But the budget is sure to come up in
one way or another, other said.
"It may be a win, but we aren’t out of
the woods yet," said Senate President
Peter Courtney, D-Salem. "Our budget
focus must now shift to the February
forecast and the effects federal tax
changes will have on state revenue."
Advocates on both sides of the argu-
ment said that a January election would
have lower turnout than one during a
general election in November.
The last statewide January special
election was in 2010, when voters ap-
proved tax measures 66 and 67 by
100,000 votes a piece. About 62 percent
of registered voters took part in that
Ronald John Doran
Feb. 27, 1922 — Jan. 21, 2018
Ronald John Doran, 95, passed away on
Jan. 21, 2018, in Keizer.
He was born on Feb. 27,
1922, to John and Barba-
ra (Sandarg) Dombraus-
kas in Hamilton, New
York. He served in the
Navy from 1943-1946
before joining the Air
Force in 1950. Ronald
married Afke Sieswerda.
He is survived by his wife of 55 years,
Afke; his brother, Truman; and children
Madeleine, Tony and Natalie.
No services are being held at this time.
Arrangements with Unger Funeral Cha-
LOCK IN THIS
Lynn Burkhard Keith
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Oregon saw a turnout of 80.3 percent
during the most recent general election
in November 2016.
The statewide results of the 2018
special election so far mirror those in
Marion and Polk Counties, where the
support for the measure is leading 10
points and seven points, respectively.
In a bit of an experiment Tuesday
night, Secretary of State Dennis Rich-
ardson announced the results via a liv-
estreaming video on his Facebook page
as the returns simultaneously appeared
on the "results" webpage.
He said the video is an attempt to
connect with Oregonians interested in
the results of the election, but not in the
habit of going to the Secretary of State's
“We need new and novel ways to en-
gage younger voters and reaffirm that
this is their government too,” Richard-
son said in a statement announcing the
The initial numbers Richardson an-
nounced were different by a couple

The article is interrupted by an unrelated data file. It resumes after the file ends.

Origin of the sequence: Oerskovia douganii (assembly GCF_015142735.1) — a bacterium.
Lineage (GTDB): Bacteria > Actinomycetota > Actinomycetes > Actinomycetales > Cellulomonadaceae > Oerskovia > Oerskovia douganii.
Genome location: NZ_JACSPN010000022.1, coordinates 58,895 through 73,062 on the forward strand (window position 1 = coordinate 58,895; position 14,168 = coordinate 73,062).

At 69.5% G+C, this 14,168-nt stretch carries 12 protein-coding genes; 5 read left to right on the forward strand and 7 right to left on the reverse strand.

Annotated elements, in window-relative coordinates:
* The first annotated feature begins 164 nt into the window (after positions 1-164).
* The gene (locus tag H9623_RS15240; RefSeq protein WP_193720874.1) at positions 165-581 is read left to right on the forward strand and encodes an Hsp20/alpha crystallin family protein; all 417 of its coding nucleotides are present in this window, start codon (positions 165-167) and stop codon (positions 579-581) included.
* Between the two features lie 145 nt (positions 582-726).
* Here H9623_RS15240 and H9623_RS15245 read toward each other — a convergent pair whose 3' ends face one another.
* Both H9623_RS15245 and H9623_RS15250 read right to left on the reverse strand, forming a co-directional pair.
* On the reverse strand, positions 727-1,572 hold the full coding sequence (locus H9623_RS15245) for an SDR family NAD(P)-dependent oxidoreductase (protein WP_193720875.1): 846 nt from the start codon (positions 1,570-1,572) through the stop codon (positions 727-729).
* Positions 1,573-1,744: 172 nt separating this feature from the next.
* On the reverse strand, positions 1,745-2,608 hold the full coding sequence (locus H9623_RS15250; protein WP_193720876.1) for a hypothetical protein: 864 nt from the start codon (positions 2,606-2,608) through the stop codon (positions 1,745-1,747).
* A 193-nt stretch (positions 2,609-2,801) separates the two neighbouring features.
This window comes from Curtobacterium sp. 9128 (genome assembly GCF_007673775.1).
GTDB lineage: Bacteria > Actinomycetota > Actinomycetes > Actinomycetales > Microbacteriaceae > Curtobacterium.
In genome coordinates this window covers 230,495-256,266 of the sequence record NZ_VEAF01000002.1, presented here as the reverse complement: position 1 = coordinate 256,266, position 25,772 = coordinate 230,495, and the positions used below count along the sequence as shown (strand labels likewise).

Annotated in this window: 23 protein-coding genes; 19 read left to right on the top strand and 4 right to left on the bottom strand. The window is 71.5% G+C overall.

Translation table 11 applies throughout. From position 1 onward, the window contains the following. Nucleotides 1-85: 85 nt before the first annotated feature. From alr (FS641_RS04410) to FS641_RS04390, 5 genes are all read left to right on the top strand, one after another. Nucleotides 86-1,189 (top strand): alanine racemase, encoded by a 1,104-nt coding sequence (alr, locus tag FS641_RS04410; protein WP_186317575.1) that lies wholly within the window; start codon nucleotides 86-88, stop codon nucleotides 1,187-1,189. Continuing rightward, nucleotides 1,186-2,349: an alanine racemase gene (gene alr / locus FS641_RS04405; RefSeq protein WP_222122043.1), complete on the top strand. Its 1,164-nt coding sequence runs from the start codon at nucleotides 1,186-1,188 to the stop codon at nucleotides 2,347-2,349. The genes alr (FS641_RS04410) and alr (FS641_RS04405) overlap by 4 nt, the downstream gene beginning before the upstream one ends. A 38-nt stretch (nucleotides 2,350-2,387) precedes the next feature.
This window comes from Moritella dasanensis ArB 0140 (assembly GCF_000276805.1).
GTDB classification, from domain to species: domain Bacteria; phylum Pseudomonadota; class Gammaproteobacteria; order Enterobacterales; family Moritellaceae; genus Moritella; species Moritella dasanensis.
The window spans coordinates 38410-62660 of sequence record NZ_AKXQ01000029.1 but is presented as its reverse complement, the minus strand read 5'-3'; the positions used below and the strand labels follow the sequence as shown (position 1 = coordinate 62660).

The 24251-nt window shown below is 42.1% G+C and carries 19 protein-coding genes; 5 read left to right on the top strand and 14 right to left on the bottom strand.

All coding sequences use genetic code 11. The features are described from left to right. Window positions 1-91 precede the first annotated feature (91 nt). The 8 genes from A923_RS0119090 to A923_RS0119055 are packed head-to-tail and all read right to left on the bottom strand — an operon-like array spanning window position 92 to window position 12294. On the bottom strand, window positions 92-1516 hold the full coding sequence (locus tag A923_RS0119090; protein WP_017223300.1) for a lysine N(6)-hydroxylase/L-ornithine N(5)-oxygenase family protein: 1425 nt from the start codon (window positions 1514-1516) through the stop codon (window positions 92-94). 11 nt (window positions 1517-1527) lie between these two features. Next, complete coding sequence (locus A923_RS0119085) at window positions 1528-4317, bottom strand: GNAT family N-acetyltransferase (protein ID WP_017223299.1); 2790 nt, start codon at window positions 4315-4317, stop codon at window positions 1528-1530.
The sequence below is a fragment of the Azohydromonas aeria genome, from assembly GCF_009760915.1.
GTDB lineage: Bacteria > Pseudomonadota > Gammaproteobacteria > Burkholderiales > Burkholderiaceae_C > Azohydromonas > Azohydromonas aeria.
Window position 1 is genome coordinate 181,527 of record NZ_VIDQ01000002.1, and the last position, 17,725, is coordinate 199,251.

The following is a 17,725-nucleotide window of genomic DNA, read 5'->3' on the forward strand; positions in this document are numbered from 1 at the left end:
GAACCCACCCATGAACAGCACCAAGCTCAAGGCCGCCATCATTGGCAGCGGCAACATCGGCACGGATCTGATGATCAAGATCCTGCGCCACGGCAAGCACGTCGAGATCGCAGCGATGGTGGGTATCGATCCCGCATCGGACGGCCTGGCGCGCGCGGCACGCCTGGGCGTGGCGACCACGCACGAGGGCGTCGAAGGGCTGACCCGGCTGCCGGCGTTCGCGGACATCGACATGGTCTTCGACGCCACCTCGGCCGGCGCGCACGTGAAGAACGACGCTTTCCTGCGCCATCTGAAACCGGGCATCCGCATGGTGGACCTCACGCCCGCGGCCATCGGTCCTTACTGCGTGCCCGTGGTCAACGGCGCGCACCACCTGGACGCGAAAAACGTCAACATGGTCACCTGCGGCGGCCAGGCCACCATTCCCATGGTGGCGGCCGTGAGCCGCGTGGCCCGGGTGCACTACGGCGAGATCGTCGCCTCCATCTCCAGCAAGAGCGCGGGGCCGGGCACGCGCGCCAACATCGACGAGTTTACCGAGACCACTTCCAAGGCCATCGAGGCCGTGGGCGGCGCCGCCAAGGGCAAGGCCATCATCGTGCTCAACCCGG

points favoring the "yes" side than those
seen on the Secretary of State's website
minutes later, but updates online con-
tinued through the night.
Contact the reporter at cradnov-
firstname.lastname@example.org or 503-
399-6864, or follow him on Twitter at
Surrounded by family, Lynn Burkhard
Keith passed away from complications
of Alzheimer’s Disease on Dec. 15. She
was 78 years old.
Born in 1938 in Dallas,
Texas, Lynn was the sec-
ond of six children born
to Ernst and Erna Burk-
hard. She graduated
from Texas Women’s
College with a degree in
nursing. In 1960, she
married James Stuart
Keith, an aerospace engineer, and had
three children. Suddenly widowed at
the age of 37, Lynn remained single for
the rest of her life while dedicating
herself to a career in nursing and raising
her three children: Walt Keith, a pilot
with United Airlines; Alice Keith, a com-
puter scientist with Lockheed Martin;
and Marion Gilliam, a teacher.
Lynn was a lifelong member of the Lu-
theran church and a devoted congre-
gant of Gloria Dei Lutheran Church in
Nassau Bay, Texas. When Lynn moved
to Oregon in 1999, she joined St. John’s
Lutheran Church of Salem, then Im-
manuel Lutheran Church in Silverton,
where she was a member until her
death. Lynn is preceded in death by her
parents; her eldest brother, Bob Burk-
hard; her husband Stuart Keith; and her
daughter, Alice Keith. She is survived by
her brother, James Burkhard; sister
Elizabeth Jacobs; brother Donald Burk-
hard; and brother Rev. Kenneth Burk-
hard. She is also survived by her chil-
dren and their spouses: Walt and Jenny
Keith of Denver, Coloradom and John
and Marion Gilliam of Silverton. Her
grandchildren include Wesley Keith of
Denver, Colorado; Megan Keith of Den-
ver, Colorado; and James Gilliam and
Reid Gilliam of Silverton.
Memorial services for Lynn took place
Sunday, Dec. 17, at Immanuel Lutheran
Church in Silverton and also at Gloria
Dei Lutheran Church in Texas on Thurs-
day, Dec. 21. Lynn was laid to rest in
Texas near her husband and daughter.